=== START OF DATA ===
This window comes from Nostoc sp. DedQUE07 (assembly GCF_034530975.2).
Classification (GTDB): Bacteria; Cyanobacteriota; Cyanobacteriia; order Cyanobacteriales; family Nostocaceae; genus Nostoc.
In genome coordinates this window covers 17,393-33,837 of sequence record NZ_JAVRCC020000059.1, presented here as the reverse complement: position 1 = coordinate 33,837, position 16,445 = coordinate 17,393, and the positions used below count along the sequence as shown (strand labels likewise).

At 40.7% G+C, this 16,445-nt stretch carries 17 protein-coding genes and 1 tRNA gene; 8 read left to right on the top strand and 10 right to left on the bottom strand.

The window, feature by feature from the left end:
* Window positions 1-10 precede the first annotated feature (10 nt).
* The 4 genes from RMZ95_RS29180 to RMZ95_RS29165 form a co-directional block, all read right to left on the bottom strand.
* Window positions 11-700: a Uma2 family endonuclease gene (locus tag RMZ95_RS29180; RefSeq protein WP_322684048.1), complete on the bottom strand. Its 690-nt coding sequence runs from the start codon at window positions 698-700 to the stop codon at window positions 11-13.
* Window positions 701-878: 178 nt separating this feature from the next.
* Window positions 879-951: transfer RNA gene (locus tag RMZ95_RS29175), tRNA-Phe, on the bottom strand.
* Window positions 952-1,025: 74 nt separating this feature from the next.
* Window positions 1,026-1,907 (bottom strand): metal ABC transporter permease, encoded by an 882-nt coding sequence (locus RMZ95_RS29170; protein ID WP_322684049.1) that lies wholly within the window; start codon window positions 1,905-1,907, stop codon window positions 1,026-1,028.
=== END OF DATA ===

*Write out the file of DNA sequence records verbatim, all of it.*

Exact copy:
This window comes from Nostoc sp. DedQUE07 (assembly GCF_034530975.2).
Classification (GTDB): Bacteria; Cyanobacteriota; Cyanobacteriia; order Cyanobacteriales; family Nostocaceae; genus Nostoc.
In genome coordinates this window covers 17,393-33,837 of sequence record NZ_JAVRCC020000059.1, presented here as the reverse complement: position 1 = coordinate 33,837, position 16,445 = coordinate 17,393, and the positions used below count along the sequence as shown (strand labels likewise).

At 40.7% G+C, this 16,445-nt stretch carries 17 protein-coding genes and 1 tRNA gene; 8 read left to right on the top strand and 10 right to left on the bottom strand.

The window, feature by feature from the left end:
* Window positions 1-10 precede the first annotated feature (10 nt).
* The 4 genes from RMZ95_RS29180 to RMZ95_RS29165 form a co-directional block, all read right to left on the bottom strand.
* Window positions 11-700: a Uma2 family endonuclease gene (locus tag RMZ95_RS29180; RefSeq protein WP_322684048.1), complete on the bottom strand. Its 690-nt coding sequence runs from the start codon at window positions 698-700 to the stop codon at window positions 11-13.
* Window positions 701-878: 178 nt separating this feature from the next.
* Window positions 879-951: transfer RNA gene (locus tag RMZ95_RS29175), tRNA-Phe, on the bottom strand.
* Window positions 952-1,025: 74 nt separating this feature from the next.
* Window positions 1,026-1,907 (bottom strand): metal ABC transporter permease, encoded by an 882-nt coding sequence (locus RMZ95_RS29170; protein ID WP_322684049.1) that lies wholly within the window; start codon window positions 1,905-1,907, stop codon window positions 1,026-1,028.